Looking for a new banknote for your collection? The 500-ruble issued in 1912 by the Russian Imperial Empire is one of the most spectacular foreign banknotes of the early nineteen hundreds. It is still one of the largest banknotes ever to be issued, by any nation, measuring 215mm by 127mm. Yet, even with its large size it’s designers were able create a true piece of art.
The obverse features the imperial coat of arms, the denomination, and a watermark of Tsar Peter the Great (r.1682-1725) on the left-hand side. The reverse features a portrait of Tsar Peter I, the Great, and on the left an allegoric woman symbolizing mother Russia seated towards the right side of the note. The portrait of Tsar Peter is perhaps the most striking feature of the note. An engraved version of Carel de Moor’s 1717 painting of Peter I, the portrait is said to have been the personal favorite of the Tsar.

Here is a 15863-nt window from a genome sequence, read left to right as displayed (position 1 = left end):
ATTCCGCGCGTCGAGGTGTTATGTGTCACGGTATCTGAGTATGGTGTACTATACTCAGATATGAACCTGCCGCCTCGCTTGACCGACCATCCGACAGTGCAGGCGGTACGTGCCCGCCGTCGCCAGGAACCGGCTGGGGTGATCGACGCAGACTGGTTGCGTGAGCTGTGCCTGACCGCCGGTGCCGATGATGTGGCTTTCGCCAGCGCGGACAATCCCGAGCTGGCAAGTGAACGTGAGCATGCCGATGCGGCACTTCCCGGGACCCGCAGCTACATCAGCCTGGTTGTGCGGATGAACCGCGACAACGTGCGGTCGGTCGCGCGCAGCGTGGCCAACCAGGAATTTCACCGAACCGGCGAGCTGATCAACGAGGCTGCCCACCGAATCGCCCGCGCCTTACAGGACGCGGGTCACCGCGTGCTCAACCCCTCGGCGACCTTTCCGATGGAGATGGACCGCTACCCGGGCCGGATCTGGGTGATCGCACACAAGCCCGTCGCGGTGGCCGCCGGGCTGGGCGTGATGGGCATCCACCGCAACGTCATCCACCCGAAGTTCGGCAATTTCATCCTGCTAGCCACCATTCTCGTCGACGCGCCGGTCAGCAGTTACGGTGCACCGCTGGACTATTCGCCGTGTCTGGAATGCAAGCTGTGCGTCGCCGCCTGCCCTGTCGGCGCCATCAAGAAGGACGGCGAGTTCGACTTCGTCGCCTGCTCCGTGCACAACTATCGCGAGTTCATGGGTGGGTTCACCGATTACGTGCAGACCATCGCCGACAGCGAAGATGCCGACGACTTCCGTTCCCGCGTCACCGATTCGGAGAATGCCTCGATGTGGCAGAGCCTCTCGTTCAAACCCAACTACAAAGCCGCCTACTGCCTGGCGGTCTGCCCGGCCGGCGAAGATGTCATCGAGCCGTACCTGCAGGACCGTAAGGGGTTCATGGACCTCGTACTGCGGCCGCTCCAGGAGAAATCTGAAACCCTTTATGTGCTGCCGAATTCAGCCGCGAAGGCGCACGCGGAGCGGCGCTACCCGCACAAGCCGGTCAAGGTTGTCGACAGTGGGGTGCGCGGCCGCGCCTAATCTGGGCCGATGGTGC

There are two varieties of signatures on the 1912 banknote. One signed by Konshin and the other by Shipov, with the Konshin signature being the rarer of the two. The larger survival number of the Shipov variety is due to the onset of WWI and its increase of national inflation in Russia, resulting in an upsurge of monetary printing.
A true classic of Russian banknotes, the 1912 500 rubles is arguably one of the most beautiful notes of the early nineteen hundreds.